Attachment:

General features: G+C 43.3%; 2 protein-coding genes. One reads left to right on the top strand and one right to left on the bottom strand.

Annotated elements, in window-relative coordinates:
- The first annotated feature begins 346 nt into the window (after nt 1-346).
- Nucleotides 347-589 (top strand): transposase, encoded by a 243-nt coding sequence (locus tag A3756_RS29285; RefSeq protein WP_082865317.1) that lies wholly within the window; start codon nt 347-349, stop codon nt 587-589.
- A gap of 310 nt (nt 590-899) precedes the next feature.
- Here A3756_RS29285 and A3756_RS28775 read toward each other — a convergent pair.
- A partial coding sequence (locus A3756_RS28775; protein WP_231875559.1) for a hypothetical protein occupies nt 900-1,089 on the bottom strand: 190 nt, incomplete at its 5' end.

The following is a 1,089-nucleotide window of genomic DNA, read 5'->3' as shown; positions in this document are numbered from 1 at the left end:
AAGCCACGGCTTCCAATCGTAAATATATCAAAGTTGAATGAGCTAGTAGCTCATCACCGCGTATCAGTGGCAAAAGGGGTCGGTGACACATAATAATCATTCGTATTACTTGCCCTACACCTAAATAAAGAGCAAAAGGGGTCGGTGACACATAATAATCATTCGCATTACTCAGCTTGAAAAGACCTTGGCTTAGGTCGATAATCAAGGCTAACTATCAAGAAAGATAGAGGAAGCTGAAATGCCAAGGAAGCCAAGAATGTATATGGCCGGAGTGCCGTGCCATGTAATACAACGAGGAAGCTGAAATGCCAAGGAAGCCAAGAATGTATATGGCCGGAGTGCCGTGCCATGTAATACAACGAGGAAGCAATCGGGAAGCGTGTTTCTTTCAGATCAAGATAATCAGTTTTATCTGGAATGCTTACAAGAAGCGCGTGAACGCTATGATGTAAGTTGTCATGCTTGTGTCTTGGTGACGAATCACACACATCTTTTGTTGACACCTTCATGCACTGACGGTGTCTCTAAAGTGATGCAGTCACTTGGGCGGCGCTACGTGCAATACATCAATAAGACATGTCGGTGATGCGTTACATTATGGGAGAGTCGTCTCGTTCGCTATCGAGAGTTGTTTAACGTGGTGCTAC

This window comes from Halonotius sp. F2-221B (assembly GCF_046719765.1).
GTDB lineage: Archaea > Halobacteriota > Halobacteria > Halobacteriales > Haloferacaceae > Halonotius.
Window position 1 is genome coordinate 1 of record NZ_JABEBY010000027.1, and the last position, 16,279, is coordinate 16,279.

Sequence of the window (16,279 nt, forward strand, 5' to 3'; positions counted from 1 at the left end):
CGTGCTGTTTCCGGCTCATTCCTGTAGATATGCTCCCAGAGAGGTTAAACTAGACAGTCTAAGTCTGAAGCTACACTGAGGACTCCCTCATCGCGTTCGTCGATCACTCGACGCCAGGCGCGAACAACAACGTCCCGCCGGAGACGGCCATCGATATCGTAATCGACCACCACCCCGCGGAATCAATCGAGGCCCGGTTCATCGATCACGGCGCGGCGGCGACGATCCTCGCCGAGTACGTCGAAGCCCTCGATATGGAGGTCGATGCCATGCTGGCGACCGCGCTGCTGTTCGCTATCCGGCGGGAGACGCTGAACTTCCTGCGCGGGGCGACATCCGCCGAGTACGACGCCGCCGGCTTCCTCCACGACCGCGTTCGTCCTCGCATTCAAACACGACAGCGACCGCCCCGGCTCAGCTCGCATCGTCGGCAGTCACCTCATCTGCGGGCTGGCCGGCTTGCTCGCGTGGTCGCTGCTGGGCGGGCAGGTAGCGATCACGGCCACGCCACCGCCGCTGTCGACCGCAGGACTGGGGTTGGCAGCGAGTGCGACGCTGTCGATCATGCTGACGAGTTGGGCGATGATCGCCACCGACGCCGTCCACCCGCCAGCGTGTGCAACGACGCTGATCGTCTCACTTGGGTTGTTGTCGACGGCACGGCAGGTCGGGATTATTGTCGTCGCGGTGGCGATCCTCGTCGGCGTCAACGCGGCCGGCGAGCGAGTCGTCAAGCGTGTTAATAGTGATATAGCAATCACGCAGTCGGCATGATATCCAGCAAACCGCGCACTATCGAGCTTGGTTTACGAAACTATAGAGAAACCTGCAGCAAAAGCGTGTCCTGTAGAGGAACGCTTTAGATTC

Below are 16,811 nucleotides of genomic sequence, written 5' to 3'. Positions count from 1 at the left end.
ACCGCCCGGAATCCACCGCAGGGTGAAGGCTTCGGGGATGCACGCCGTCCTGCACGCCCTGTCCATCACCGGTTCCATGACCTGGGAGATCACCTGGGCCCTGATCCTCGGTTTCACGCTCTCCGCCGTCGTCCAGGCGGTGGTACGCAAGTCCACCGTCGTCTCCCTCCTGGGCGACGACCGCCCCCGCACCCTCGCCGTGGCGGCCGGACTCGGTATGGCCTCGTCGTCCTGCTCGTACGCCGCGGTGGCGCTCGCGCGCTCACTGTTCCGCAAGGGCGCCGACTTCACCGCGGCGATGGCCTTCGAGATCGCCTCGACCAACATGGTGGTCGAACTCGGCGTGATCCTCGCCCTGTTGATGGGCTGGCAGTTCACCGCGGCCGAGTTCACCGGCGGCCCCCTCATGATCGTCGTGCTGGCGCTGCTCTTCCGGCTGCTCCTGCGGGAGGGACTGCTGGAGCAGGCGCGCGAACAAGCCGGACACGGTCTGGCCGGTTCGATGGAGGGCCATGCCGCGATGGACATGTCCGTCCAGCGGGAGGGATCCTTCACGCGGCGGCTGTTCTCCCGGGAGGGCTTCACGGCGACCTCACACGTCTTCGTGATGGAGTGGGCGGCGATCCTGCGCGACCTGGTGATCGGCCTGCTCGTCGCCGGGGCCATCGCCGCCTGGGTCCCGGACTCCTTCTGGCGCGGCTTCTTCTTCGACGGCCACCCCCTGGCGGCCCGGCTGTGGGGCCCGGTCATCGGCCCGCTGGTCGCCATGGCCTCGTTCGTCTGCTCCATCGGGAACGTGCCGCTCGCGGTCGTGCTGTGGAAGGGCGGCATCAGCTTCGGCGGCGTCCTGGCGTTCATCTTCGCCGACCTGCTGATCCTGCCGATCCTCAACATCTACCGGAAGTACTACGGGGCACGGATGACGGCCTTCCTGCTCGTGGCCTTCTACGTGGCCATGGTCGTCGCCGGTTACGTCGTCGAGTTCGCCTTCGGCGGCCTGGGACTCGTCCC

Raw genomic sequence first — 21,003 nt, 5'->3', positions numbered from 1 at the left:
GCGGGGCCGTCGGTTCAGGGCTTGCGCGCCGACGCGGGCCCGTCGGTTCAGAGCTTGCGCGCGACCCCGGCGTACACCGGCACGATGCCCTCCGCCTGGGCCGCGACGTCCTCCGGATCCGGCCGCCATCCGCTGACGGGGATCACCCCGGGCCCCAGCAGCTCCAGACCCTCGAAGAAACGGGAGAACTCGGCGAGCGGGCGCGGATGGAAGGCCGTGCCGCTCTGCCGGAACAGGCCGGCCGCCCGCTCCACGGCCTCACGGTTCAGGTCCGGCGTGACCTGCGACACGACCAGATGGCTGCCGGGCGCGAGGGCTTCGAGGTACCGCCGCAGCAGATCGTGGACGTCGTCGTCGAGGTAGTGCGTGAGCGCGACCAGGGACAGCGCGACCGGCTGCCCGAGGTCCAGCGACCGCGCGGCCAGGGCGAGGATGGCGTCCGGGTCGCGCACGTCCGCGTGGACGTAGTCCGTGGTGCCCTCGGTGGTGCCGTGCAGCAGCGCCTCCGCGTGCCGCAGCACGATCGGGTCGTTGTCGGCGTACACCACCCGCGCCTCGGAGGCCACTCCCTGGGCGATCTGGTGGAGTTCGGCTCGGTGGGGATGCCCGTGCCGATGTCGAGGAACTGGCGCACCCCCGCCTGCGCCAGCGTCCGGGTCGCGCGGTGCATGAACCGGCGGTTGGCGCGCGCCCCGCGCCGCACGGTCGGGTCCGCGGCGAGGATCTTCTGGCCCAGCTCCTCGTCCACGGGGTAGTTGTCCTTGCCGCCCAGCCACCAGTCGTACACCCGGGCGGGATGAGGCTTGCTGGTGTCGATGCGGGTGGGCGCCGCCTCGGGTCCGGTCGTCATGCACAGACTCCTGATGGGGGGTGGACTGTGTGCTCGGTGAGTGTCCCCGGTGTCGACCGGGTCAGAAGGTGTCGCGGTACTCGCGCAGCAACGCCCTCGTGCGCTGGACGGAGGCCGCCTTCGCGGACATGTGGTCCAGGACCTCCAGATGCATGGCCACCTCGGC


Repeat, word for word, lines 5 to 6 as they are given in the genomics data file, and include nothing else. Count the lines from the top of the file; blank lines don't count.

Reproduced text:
- A gap of 310 nt (nt 590-899) precedes the next feature.
- Here A3756_RS29285 and A3756_RS28775 read toward each other — a convergent pair.